"The country is not prepared to undertake a nationwide transition in 12 days without unacceptably high consumer dislocation," acting FCC chairman Michael Copps said in a statement. "We've got a lot of work to do, but we now have an opportunity to do it better."

The National Association of Broadcasters also welcomed the delay. The group said it will provide new television spots to promote the June 12 deadline, and work with stations to coordinate additional analog shut-off tests to raise awareness and help consumers prepare.

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Brad Wilmot February 4, 2009 | 10:43 p.m.

Here's hoping all mid-Missouri stations shut off their analog transmitters on the 17th as promised. The people who aren't ready now aren't going to be ready in 4 months.

(Report Comment)
Charles Dudley Jr February 5, 2009 | 3:43 a.m.

Ya nobody should have access to TV News if they cannot afford the stop drinking that kool aid.

(Report Comment)
John Schultz February 5, 2009 | 5:55 a.m.

The boxes cost about $10 after the converter coupons, so cost isn't really an issue. I live just fine without the local channels, I just check their websites every few days to see if there is any news there that the papers or radio missed.

(Report Comment)
Ellis Smith February 5, 2009 | 7:13 a.m.

It appears the beneficiaries of this program, other than those making converter boxes, may be cable and satellite providers. Some antenna users, disappointed with lack of HD reception, may give up and opt for cable or satellite service. HD is different from the old signal in that you either have a clear picture or you have no picture at all!
Does the public understand that? Do they understand that the antenna as critical to success as the converter box?
No, because the public isn't getting the whole story.

If some of the stations broadcasting on HD are not using full power, their air signal may not be picked up using even modern, amplified TV antennas. I have a new HD TV with a powered antenna that amplifies all available TV signals; I receive HD signals for some TV stations but can only receive analog signals for others. Is this because they are operating with weak signals (due to the costs of having to maintain two types of transmission signal), and will they boost power for their HD signal next summer?

This project is turning out to be somewhat more than advertised, but then the GOVERNMENT is mixed up in it. Need more be said?

(Report Comment)
Phillip Christensen February 5, 2009 | 9:28 a.m.

This is just going to end up confusing people. People will see their TV working on the 17th, the date that they were told the switch would happen. Then come June 12th, they will be more upset and confused when it does stop working.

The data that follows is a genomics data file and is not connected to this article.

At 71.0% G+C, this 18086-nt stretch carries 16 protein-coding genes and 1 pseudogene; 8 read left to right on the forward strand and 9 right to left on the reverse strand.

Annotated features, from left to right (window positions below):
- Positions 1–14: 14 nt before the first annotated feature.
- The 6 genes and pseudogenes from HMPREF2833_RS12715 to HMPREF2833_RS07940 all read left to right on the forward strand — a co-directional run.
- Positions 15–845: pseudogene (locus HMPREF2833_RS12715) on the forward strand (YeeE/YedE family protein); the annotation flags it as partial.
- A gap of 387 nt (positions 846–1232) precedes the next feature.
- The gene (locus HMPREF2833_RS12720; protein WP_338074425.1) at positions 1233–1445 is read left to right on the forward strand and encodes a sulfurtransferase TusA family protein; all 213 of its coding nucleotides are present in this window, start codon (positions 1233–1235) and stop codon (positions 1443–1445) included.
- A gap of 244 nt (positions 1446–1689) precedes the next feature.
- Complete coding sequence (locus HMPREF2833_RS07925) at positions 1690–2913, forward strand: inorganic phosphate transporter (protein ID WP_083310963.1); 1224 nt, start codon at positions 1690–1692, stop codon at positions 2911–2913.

Ellis, just a minor point of clarification, HD does mean the same thing as digital. Digital signals can carry HD quality video, but they can also carry regular standard definition video as well. This is an important difference because there has been some confusion about whether it is necessary to upgrade your TV or not. Any old TV hooked to a converter box will work just fine.

Ellis, you may also be interested in checking out You can put in your address and it will tell you what type of antenna you'll need, and which direction to aim it.

And I cannot speak for the local TV stations, but many across the country are broadcasting a weaker digital signal now than they will be post transition. It's expensive and cumbersome to operate both the analog and digital transmitter at the same time.

(Report Comment)
Ellis Smith February 5, 2009 | 11:06 a.m.

Thank you very much, Phillip. The information site on stations and antennas was revealing. It appears that with the exception of KOMU-TV in HD one may not be able to receive other area stations broadcasting HD with an antenna - UNLESS one has an antenna mounted on the roof of the building. For those living in a single-family dwelling that may not be a problem, but many condos and apartment complexes have bans on individuals putting up outside antennas. Some also have bans on satellite dishes, even if professionally installed.

I will stick to what I said in my post above, this looks like a potential boon for cable suppliers. I also believe this "exercise" is going to produce lots of "fun and games" before it's over.

(Report Comment)
Ayn Rand February 5, 2009 | 12:21 p.m.

"Many condos and apartment complexes have bans on individuals putting up outside antennas. Some also have bans on satellite dishes, even if professionally installed."

Those bans are unenforceable. The feds ruled years ago that homeowner associations and other entities can't stop you from putting up an outdoor antenna.

(Report Comment)